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Pittsburgh kids set out to change the world through video game designs

Emily Stimmel
June20/ 2017

Ever since Pac-Man fever took America by storm in the eighties, video games have gotten a bad rap as technological junk food. But what if a video game could change the world?

This spring, students and teachers from several Pittsburgh-area middle and high schools set out to answer that question at the Games for Change Student Challenge. Hosted for the first time in Pittsburgh by the Sprout Fund, the contest invited local teens to design and code games based on real-world issues. The winning teams were honored this month at an awards ceremony at the Senator John Heinz History Center.

Founded in 2004, New York City-based Games for Change provides a curriculum and resources to help make a positive social impact through video games.

“The Games for Change Student Challenge asks students to combine research, creativity, teamwork and technical skills to complete a complex problem,” says Ryan Coon, program officer at the Sprout Fund. “Many of the finalists and winning games went really deep into their topic areas and used the framework of the game to share how these issues are affecting people’s lives.”

Trinity Area High School physics teacher Brandon Botzer led his team to victory with Reflections, its submission for the theme of Local Stories & Immigrant Voices. The team placed first among high schoolers in the category and received the competition’s grand prize.

At a Moveable Game Jam, where students worked with local data scientists, Botzer and his students met Melissa Marinaro, director of the History Center’s Italian American Program. They drew from Marinaro’s extensive historical knowledge and artifacts including authentic passports and draft notices to complete their game, which follows a “choose-your-own-adventure” format to guide the player through the life of an Italian immigrant.

“The biggest thing my students took away from this experience is the common idea that games are just made by people sitting at computers is wrong,” says Botzer, who sponsors the school’s gaming club. “Nearly all of the design that was done this year was done using note cards, Post-It notes, and a whiteboard.”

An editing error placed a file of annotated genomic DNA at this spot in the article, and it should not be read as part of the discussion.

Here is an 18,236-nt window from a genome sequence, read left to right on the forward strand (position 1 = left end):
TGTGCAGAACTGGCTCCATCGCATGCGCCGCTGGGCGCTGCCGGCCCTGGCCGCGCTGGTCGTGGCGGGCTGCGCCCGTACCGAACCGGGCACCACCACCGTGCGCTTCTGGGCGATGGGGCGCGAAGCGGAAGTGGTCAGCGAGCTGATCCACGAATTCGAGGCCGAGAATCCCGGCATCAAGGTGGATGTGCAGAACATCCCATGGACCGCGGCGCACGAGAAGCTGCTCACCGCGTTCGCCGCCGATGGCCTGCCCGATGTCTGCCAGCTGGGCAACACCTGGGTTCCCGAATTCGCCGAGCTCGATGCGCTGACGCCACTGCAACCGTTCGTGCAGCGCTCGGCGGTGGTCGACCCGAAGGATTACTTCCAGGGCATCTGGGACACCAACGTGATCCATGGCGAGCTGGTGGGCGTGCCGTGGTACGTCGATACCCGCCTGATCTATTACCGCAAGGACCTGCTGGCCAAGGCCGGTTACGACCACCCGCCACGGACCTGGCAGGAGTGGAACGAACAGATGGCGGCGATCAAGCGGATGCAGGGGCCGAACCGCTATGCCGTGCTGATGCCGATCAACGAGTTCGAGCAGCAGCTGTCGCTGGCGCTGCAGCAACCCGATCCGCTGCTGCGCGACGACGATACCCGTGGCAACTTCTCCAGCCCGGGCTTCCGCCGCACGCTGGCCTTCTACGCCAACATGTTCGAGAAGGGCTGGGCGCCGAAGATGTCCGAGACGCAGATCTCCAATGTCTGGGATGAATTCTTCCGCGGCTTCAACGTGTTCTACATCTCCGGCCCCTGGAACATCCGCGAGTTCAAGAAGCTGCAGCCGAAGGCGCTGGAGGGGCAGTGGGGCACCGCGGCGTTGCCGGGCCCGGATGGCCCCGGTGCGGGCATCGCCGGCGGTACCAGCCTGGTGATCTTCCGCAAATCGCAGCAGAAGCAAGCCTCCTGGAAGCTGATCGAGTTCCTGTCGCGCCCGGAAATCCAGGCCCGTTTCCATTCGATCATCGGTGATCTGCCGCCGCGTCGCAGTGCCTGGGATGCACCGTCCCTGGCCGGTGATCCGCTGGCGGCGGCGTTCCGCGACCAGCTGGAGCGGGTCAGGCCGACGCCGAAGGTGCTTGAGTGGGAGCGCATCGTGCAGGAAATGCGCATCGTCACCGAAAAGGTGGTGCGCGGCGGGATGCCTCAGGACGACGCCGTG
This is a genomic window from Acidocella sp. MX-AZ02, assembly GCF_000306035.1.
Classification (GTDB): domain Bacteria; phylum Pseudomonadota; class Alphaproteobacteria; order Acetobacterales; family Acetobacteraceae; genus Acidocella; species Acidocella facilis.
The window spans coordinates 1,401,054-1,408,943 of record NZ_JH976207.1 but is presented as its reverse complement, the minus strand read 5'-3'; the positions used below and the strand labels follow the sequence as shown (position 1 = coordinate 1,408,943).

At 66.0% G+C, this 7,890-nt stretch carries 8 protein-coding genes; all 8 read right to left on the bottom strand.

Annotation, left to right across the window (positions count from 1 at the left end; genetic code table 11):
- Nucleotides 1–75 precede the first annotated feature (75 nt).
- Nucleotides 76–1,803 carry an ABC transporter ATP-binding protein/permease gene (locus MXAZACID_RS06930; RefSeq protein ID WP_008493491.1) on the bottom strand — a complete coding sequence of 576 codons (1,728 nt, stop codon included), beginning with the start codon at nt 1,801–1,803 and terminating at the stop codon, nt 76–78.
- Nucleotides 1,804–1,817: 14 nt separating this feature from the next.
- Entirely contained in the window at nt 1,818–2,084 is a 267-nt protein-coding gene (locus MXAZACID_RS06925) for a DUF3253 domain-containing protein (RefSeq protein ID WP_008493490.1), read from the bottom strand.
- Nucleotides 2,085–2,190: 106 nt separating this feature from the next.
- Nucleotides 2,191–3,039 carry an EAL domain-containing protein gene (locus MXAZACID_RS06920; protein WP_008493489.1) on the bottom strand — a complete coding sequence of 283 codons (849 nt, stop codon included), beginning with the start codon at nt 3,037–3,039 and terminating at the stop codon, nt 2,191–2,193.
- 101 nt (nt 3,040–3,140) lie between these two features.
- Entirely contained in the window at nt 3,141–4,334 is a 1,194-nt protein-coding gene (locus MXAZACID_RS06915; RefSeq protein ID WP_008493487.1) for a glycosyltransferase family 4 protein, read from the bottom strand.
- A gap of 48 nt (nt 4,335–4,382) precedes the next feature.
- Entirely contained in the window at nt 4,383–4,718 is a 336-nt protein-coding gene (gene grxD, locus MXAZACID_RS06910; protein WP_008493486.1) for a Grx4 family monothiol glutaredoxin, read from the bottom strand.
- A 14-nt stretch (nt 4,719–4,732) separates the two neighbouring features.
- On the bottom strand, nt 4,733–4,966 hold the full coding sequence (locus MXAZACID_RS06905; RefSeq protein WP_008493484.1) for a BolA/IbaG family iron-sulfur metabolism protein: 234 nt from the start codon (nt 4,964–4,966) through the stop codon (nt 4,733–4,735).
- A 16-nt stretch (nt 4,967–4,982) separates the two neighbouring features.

He adds: “There were so many times during the design of the game where an idea failed, the code did not work or the story needed changing, that most people would have just called it quits. But the students learned from their failures, pivoted in a new direction and went back to work.”

Josh Tobin was impressed by his students’ dedication to their projects — from coming to school early and working on the games at home, to self-selecting their roles on the team. Tobin supervised two winning teams from Fort Couch Middle School, where he teaches seventh-grade social studies.

“The students learned a lot about programming and game design, but even more than that, I think they learned a lot about the kind of collaboration and group effort required to complete a complex task,” Tobin says.

One of his students, Trinity Murphy, enjoyed collaborating with her peers on Global Warming Adventures — their winning entry in the Climate Change category — in an environment that allowed their individual strengths to shine.

“If you like music, you can create sound effects or background music, or if you like art, you can do graphic design,” Murphy says. “You can research, or you can program the game or do a little bit of everything.”

Tobin also coached the winning middle school team that created City Sim in the Future Communities category.

Mohit Saggi’s son Sambhav was part of that team. As a parent, Saggi appreciates how the program generated awareness of pressing social issues among the participants, while his son enjoyed the challenge.

“It forces you to think outside the box,” Sambhav says.

With 14 years of experience teaching game design at the Pittsburgh Gifted Center, Susan McCoy has worked with teens who later forged successful careers in gaming and computer science. McCoy’s students were finalists in the Climate Change category with their game, Global Epidemic.

“Even though every student doesn’t become a game designer, they get to create a product that they can be proud of,” McCoy says. “The takeaway for my students would be that cooperation and communication are essential skills to work in the world.”

Emily Stimmel

Emily fell in love with the written word as a teenager, when she published zines and wrote for her school paper. Today, she is a freelance writer with a decade and a half of experience in non-profit communications. She enjoys cooking, reading, crafting and exploring Pittsburgh with her husband and two sons.

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